A Burger King tweet alerting customers that it was “selling milkshakes all weekend” – after far-right figures had the drinks thrown at them – has been banned for condoning and encouraging anti-social behaviour.
The tweet by the fast food chain on May 18 read: “Dear people of Scotland. We’re selling milkshakes all weekend. Have fun. Love BK. #justsaying”
Burger King posted the tweet the day after a McDonald’s outlet in Edinburgh temporarily stopped selling milkshakes or ice cream by “police request” ahead of a Brexit Party rally to be addressed by Nigel Farage.
It followed a spate of dairy-based incidents involving right-wing politicians.
Stephen Yaxley-Lennon, known as Tommy Robinson, and Ukip candidate Carl Benjamin both had food and drinks thrown at them during the European election campaign.
Former English Defence League leader Mr Yaxley-Lennon was drenched by milkshakes twice in two days as he campaigned in the north-west of England.
Mr Farage was also later doused in milkshake during a campaign walkabout in Newcastle, days after his Edinburgh appearance.
The Advertising Standards Authority (ASA) said 24 people complained that Burger King’s tweet was irresponsible and offensive because they believed it encouraged violence and anti-social behaviour.
Burger King defended the tweet, saying it was intended to be a “tongue-in-cheek reaction to recent events where milkshakes had been thrown at political figures”.
The retailer said it did not endorse violence, which it made clear with a follow-up tweet reading: “We’d never endorse violence – or wasting our delicious milkshakes! So enjoy the weekend and please drink responsibly people.”
The ASA said: “Although we acknowledged that the tweet may have been intended as a humorous response to the suspension of milkshake sales by the advertiser’s competitor, in the context in which it appeared we considered it would be understood as suggesting that Burger King milkshakes could be used instead by people to ‘milkshake’ Nigel Farage.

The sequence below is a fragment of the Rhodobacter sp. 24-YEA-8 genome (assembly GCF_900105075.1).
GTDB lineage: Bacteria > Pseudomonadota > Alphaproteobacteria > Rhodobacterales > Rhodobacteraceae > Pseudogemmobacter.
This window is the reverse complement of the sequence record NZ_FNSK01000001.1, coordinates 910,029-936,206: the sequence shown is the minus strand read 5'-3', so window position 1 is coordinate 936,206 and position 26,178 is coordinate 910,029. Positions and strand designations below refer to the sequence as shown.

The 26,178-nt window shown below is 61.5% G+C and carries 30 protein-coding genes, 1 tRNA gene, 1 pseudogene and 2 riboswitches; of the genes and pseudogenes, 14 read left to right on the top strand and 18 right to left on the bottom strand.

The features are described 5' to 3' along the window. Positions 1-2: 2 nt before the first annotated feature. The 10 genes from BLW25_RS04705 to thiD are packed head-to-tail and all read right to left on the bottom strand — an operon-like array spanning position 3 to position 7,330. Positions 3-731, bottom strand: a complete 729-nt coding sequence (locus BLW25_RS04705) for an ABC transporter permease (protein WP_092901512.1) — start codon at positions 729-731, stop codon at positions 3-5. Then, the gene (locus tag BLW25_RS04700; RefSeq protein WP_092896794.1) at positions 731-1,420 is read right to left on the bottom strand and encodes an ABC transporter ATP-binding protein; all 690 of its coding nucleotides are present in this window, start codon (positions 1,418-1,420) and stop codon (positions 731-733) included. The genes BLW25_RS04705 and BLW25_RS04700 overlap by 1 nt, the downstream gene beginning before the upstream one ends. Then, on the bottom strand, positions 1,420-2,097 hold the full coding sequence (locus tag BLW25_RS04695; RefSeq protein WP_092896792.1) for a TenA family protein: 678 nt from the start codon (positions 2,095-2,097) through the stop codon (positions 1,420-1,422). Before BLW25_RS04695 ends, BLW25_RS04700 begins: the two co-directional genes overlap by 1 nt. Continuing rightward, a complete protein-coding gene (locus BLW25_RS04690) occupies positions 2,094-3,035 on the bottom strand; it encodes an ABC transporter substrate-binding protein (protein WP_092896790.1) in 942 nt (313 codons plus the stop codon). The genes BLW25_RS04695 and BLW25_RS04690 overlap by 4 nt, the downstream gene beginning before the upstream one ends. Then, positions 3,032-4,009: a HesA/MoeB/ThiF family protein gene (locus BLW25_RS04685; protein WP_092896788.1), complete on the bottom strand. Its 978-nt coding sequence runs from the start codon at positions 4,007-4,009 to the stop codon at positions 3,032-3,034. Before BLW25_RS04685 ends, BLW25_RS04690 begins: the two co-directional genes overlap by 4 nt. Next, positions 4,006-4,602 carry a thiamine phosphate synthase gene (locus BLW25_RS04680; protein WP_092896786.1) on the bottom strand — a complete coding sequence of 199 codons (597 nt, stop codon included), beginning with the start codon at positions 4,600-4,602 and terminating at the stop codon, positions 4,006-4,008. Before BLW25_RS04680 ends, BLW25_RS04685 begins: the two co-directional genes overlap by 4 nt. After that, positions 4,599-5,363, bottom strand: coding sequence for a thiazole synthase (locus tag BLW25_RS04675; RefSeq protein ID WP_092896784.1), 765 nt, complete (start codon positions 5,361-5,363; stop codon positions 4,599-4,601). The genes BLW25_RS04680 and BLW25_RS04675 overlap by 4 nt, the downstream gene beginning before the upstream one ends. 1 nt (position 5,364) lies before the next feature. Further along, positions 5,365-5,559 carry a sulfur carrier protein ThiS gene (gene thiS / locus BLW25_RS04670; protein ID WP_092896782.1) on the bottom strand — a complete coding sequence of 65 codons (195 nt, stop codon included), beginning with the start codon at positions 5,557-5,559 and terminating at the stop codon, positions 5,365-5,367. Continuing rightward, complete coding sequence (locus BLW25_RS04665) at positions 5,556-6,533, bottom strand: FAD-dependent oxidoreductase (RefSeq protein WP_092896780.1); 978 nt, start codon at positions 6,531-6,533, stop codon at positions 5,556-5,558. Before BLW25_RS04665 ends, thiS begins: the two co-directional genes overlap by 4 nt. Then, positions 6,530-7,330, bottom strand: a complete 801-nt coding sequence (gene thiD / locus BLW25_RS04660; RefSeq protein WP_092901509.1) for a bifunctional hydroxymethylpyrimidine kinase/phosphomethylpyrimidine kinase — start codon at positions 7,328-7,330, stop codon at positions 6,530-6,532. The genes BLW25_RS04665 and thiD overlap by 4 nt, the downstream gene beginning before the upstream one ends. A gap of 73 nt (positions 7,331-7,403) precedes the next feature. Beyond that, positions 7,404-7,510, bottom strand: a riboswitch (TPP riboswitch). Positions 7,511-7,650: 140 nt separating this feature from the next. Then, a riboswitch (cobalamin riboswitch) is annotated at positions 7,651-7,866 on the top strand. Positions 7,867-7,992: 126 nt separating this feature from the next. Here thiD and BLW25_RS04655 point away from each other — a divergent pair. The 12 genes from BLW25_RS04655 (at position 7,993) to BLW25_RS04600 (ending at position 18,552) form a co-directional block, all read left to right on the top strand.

“We considered the ad therefore condoned the previous anti-social behaviour and encouraged further instances. We therefore concluded that the ad was irresponsible.”
The ASA added: “We told Burger King to ensure that its future marketing communications did not condone or encourage anti-social behaviour.”
A Burger King spokesman said: “Our tweet regarding the situation in Edinburgh was intended to be a tongue-in-cheek reaction to the situation. It appears some have misinterpreted this as an endorsement of violence, which we absolutely reject.
“At Burger King, we totally believe in individuals’ right to freedom of expression and would never do anything that conflicts with this. We’d never endorse violence or wasting our delicious milkshakes.”
Enjoy the convenience of having The Sunday Post delivered as a digital ePaper straight to your smartphone, tablet or computer.
Subscribe for only £5.49 a month and enjoy all the benefits of the printed paper as a digital replica.Subscribe